Wednesday, June 29th | 16:30 - 18:00
Time often plays a peripheral or taken-for granted role in analyses of migration. This is changing, and might warrant being called a temporal turn. The past two decades have seen an accelerating growth in migration research that gives time explicit analytical attention. Time itself is not necessarily placed centre-stage, but the temporal concepts and perspectives are leveraged for new insights. With such tools, researchers have examined how migration governance is exercised and experienced, how transnational ties unfold, and how migration journeys develop. Temporal perspectives can also help make sense of uncertain migratory futures.
In this plenary discussion, we address three questions: How has the role of time in migration studies changed over recent decades? What has the changing interest in time contributed in terms of new insights? And what are the pitfalls and promises of the temporal turn? The panel members have all engaged with new approaches to time in their own research and though their positions within migration studies. They are uniquely well-placed to appraise what the temporal turn in migration studies signifies for our field.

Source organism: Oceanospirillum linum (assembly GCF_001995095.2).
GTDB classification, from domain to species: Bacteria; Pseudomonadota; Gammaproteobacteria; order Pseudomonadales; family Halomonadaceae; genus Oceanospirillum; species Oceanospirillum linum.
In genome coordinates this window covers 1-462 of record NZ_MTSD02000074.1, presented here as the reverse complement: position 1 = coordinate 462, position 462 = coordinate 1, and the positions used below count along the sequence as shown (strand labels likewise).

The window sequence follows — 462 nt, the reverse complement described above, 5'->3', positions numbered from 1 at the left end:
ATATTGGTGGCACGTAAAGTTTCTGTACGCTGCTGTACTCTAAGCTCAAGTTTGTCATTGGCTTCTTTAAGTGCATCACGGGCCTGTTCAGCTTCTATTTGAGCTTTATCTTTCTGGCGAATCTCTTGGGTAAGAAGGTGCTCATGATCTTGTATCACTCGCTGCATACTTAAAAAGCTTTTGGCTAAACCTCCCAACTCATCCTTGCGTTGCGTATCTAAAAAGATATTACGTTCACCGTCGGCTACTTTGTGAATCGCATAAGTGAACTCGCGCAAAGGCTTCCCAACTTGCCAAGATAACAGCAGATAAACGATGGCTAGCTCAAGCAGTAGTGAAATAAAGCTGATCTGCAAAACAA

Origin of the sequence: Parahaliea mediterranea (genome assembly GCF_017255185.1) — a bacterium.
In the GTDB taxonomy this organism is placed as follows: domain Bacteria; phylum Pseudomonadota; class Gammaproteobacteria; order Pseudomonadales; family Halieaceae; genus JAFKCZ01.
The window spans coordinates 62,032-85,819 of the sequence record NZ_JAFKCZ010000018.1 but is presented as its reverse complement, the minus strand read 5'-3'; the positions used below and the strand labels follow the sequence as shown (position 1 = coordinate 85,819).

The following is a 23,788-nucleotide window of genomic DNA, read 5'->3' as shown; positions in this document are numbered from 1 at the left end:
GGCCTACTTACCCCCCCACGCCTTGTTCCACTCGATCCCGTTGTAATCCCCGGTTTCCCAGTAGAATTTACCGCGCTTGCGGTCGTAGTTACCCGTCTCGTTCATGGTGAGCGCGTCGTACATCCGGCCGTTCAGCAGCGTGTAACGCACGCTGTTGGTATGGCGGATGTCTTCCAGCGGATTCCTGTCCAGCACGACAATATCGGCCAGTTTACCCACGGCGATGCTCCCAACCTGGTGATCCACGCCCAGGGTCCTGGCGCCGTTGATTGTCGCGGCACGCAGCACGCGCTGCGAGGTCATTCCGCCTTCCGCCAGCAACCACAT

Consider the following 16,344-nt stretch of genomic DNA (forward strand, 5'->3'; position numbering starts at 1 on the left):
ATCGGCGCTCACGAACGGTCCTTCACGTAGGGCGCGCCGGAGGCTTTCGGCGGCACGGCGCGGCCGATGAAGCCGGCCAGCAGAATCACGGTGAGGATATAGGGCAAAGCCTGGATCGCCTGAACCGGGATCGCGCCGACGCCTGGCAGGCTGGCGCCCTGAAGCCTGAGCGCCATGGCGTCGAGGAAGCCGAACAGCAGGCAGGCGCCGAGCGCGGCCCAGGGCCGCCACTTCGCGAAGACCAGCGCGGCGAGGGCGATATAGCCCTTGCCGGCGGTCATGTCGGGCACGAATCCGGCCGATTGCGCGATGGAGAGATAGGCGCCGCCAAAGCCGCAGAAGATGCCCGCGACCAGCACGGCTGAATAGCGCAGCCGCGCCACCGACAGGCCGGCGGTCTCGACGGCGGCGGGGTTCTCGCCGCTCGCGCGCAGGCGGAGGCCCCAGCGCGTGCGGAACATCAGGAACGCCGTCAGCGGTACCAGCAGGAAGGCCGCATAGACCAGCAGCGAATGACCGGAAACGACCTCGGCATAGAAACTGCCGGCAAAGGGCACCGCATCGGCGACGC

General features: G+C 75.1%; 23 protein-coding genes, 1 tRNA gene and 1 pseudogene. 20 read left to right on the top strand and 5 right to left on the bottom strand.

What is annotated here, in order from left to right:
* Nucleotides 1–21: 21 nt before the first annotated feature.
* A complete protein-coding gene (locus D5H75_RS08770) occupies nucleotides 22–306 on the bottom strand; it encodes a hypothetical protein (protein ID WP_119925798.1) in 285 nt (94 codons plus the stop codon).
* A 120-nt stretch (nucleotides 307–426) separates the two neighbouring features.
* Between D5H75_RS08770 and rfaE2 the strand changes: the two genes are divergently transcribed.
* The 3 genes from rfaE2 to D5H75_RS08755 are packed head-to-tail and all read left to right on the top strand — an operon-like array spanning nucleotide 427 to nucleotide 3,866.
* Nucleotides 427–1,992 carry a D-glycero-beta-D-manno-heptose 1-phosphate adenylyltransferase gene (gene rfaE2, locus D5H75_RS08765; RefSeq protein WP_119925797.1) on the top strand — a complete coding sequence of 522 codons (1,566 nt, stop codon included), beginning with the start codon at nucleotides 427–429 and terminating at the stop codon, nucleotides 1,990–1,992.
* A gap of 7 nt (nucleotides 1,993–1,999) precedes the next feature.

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Birmingham Fellow at the School of Geography, Earth and Environmental Sciences, University of Birmingham
Reader in Human Geography, and Equality, Diversity and Inclusion Lead, School of Social Sciences and Humanities, Loughborough University
Head of Department of Social Statistics and Demography and Professor of Statistical Demography at the University of Southampton
Raffles Professor of Social Sciences, Department of Geography, and Research Leader of the Asian Migration Cluster at the Asia Research Institute, National University of Singapore
Chair: Jørgen Carling
Research Professor, Peace Research Institute Oslo, and Co-Director of the PRIO Migration Centre